Timpel Enlight 1800 is a novel, non invasive and radiation-free equipment for bedside monitoring of the lung in intensive care units, operating rooms, or pulmonary labs. Providing real-time and intuitive images of ventilation distribution within the lung, it allows prompt diagnosis of harmful lung heterogeneities, like lung collapse, lung overdistension, or asynchronous lung filling. A careful assessment of the potential to reverse lung collapse can be easily obtained. It also allows the quick diagnosis of a life-threatening pneumothorax, a selective intubation, or an excessive tidal volume.

Timpel Enlight 1800 is based on Electrical Impedance Tomography (EIT) technology, in which cross sectional images of the thoracic/lung resistivity are inferred from electrical measurements performed on the thoracic skin, at high sampling rates.

Timpel Enlight 1800 combines an ergonomic electrode belt with a disposable patient interface, a high-end electronic system for image generation, and sophisticated algorithms for physiological interpretation and diagnosis. This technology can be embodied in standalone devices or embedded as a module into other medical devices, such as patient monitors or ventilators.

Timpel Enlight 1800 is an operator-independent technology, which enhances the diagnostic capabilities of intensivists at the bedside, helping them to:

  • individualize patient care,
  • protect the lung, and
  • prevent complications during mechanical ventilation.


Mechanical Ventilation

Mechanical Ventilation is a life-saving intervention for patients with acute respiratory failure, applied to more than one third of patients entering the intensive care unit. The procedure, however, exposes patients to dangerous complications like ventilator induced lung injury (VILI), pneumothorax, or cardiovascular collapse.

To reduce the risks for such complications, protective ventilation strategies are applied by intensivists, who have to meticulously adjust ventilator settings according to the high demands of critical patients, but at the same time providing some rest for the fragile parenchyma.

Unfortunately, physicians have been taking their decisions based on limited physiologic parameters, such as blood gases and pressure-volume curves, all of them poorly reflecting the complex lung condition. After a few hours of mechanical ventilation, the posterior parts of the lung suffer the compressing effects of gravity and abdominal distension, undergoing progressive collapse. This phenomenon is aggravated by high concentrations of inspired oxygen, or by infections. The lung gets progressively heterogeneous, with its anterior part being forced to receive most of the tidal volume and getting progressively overstretched. All these pathological mechanisms cause lung inflammation and fibrosis, being overlooked by physicians who are limited by the current technological gap in bedside lung monitoring.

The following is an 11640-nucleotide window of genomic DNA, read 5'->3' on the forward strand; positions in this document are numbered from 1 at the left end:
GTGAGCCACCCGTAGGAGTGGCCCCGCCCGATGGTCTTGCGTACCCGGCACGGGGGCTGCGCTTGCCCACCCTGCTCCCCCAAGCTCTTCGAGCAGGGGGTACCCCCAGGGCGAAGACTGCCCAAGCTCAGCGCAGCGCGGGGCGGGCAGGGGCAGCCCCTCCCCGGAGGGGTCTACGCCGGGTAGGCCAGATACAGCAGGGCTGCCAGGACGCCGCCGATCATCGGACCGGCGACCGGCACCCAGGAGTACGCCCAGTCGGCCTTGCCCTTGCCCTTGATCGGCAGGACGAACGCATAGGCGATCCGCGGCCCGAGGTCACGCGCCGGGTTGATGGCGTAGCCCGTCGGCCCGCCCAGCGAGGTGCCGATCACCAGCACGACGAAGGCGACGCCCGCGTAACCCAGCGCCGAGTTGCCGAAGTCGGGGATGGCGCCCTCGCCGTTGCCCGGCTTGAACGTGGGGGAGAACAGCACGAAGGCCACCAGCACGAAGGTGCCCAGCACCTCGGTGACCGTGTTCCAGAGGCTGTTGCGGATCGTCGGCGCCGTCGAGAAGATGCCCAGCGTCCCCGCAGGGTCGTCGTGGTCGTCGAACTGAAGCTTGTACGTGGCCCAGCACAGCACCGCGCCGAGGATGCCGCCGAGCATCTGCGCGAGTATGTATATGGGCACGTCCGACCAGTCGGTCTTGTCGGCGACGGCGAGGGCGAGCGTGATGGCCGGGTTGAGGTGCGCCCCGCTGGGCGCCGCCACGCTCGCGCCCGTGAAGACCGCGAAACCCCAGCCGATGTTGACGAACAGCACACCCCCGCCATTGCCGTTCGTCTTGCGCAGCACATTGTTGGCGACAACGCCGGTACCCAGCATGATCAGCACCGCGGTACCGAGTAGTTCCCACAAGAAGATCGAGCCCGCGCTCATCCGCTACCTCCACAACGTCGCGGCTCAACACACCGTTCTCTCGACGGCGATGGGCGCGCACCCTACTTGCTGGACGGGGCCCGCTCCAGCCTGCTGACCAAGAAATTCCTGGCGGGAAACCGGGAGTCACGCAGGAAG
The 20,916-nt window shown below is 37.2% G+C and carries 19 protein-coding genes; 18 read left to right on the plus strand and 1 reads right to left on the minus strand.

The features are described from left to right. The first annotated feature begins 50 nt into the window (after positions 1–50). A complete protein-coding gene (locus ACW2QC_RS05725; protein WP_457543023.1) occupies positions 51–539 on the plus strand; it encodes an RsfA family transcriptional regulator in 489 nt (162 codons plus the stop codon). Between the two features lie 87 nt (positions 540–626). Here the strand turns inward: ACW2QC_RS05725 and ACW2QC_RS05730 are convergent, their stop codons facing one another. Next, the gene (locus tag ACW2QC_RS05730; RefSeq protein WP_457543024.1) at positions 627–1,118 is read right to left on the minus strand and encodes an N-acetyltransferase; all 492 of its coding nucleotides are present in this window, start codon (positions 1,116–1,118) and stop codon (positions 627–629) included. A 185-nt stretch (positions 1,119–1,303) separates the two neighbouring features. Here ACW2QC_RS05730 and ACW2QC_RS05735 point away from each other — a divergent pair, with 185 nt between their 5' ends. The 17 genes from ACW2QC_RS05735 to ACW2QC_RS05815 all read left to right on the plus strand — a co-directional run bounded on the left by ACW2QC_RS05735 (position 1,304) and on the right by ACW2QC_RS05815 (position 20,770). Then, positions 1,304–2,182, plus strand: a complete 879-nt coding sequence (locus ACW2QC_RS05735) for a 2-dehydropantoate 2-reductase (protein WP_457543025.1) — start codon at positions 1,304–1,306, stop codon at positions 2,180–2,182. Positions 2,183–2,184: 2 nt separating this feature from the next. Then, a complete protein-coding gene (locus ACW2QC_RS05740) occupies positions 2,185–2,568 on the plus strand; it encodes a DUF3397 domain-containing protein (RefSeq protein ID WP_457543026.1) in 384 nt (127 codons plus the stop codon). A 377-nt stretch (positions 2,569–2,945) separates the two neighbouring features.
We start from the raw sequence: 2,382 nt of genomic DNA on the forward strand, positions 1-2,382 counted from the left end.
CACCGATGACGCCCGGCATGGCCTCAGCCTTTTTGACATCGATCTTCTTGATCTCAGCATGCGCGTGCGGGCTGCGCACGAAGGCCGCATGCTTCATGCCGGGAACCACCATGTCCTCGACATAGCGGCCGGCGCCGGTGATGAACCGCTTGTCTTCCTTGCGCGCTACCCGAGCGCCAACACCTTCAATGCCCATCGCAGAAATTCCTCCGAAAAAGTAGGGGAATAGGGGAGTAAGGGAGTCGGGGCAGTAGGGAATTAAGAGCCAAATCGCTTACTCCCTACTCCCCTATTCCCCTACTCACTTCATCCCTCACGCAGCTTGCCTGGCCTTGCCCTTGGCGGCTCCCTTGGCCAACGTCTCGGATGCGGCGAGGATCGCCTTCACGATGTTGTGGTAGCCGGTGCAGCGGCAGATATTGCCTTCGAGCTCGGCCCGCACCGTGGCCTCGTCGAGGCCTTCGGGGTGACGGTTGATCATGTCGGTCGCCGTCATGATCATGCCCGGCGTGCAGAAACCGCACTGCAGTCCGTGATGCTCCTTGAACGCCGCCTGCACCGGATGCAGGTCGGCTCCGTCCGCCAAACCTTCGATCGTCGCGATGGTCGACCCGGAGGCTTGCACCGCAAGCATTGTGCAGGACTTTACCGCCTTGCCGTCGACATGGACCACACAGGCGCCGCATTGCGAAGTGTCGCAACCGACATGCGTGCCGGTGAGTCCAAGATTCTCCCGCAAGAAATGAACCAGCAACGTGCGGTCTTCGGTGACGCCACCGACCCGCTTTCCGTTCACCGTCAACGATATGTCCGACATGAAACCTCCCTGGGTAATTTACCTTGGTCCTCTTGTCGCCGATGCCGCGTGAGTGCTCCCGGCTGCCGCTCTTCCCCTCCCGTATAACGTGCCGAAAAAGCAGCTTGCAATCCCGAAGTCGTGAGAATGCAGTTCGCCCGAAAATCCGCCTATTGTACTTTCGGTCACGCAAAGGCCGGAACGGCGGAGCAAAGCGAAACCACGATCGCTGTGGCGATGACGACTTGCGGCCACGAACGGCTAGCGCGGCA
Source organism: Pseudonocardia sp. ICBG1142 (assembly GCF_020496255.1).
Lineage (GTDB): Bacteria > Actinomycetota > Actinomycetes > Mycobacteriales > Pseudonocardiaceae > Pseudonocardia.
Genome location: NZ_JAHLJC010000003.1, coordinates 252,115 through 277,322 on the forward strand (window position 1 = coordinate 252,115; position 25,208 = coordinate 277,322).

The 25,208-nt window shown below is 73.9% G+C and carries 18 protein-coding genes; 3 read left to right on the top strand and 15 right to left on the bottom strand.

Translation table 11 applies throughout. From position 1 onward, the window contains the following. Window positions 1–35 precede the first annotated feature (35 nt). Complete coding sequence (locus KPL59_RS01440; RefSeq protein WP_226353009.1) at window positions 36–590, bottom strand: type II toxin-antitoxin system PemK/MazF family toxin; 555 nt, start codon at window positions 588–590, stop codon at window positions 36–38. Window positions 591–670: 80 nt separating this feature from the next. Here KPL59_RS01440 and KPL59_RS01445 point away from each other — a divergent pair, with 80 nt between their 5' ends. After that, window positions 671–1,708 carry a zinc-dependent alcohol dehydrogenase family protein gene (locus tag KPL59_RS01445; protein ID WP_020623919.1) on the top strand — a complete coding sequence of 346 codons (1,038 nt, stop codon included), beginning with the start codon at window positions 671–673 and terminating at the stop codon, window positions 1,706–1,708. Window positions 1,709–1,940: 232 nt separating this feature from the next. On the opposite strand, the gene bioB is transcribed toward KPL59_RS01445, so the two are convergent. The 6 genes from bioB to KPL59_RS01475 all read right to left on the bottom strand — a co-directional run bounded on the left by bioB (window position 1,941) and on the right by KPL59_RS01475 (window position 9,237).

Risks of Mechanical Ventilation

More than one third of patients entering the ICU are submitted to mechanical ventilation for more than 12 hours (Esteban et al 2002; Esteban et al. 2008). Forty percent of these patients will die during the hospital stay.

About 24% of patients of those patients with previously healthy lung will develop mild to severe forms of Acute Respiratory Distress Syndrome (ARDS) within the first 5 days of artificial ventilation (Gajic et al. 2004), with a clear association between bad ventilator adjustments and ARDS incidence. ARDS is an inflammatory lung disease that adds extra mortality and longer ICU stay, representing a burden to the healthcare system.

Despite our efforts to protect the lungs, the incidence of barotrauma in patients with ARDS still approaches 6-10%. Bad ventilator settings are clearly related to barotrauma (Boussarsar M et al, 2002). It has been difficult to prove that barotrauma causes death directly, but it is evident that the presence of barotrauma indicates a patient with doubled mortality risk. (Esteban et al. 2004). An emerging hypothesis is that barotrauma marks patients submitted to bad ventilator adjustments or those who have passed through stressful moments in the ICU, which may trigger bad events and dysfunctions after some delay.

Saving Lives

Ample literature suggests that protective mechanical ventilation strategies can decrease mortality (Amato et al. 1998; ARDSnetwork 2000) in patients with ARDS, decreasing the length of stay (Mercat et al. 2008), and decreasing the use of rescue therapies (Meade et al. 2008). The overall ARDS mortality, however, still remains around 45% in observational studies (Phua et al. 2009).

Abundant physiological evidence suggests that an additional (and substantial) reduction in mortality may be expected with further optimization of mechanical ventilation. This requires individualization of ventilator settings, especially in patients with severe, heterogeneous lung disease (Terragni et al. 2007).

Without proper lung monitors or CT scannning at the bedside (Gattinoni et al. 2006), intensivists are blind and lost. Default protocols for lung protection are clearly limited, causing harm in a large proportion of patients (Grasso et al. 2007; Briel et al. 2010)

In this context, the Enlight® technology was created with the explicit goal of providing tools for optimizing mechanical ventilation. The concept was to enhance the diagnostic capabilities of intensivists, helping them to take smart decisions at the bedside. By providing intuitive images of the lung condition, we help them to individualize lung protection.

In a quick assessment that takes less than 5 minutes, physicians can verify the potential for lung recruitment and select PEEP levels minimizing collapse and overdistension, simultaneously. As useful as a radar in a cloudy sky, physicians can now see what is happening inside the patient's lung.





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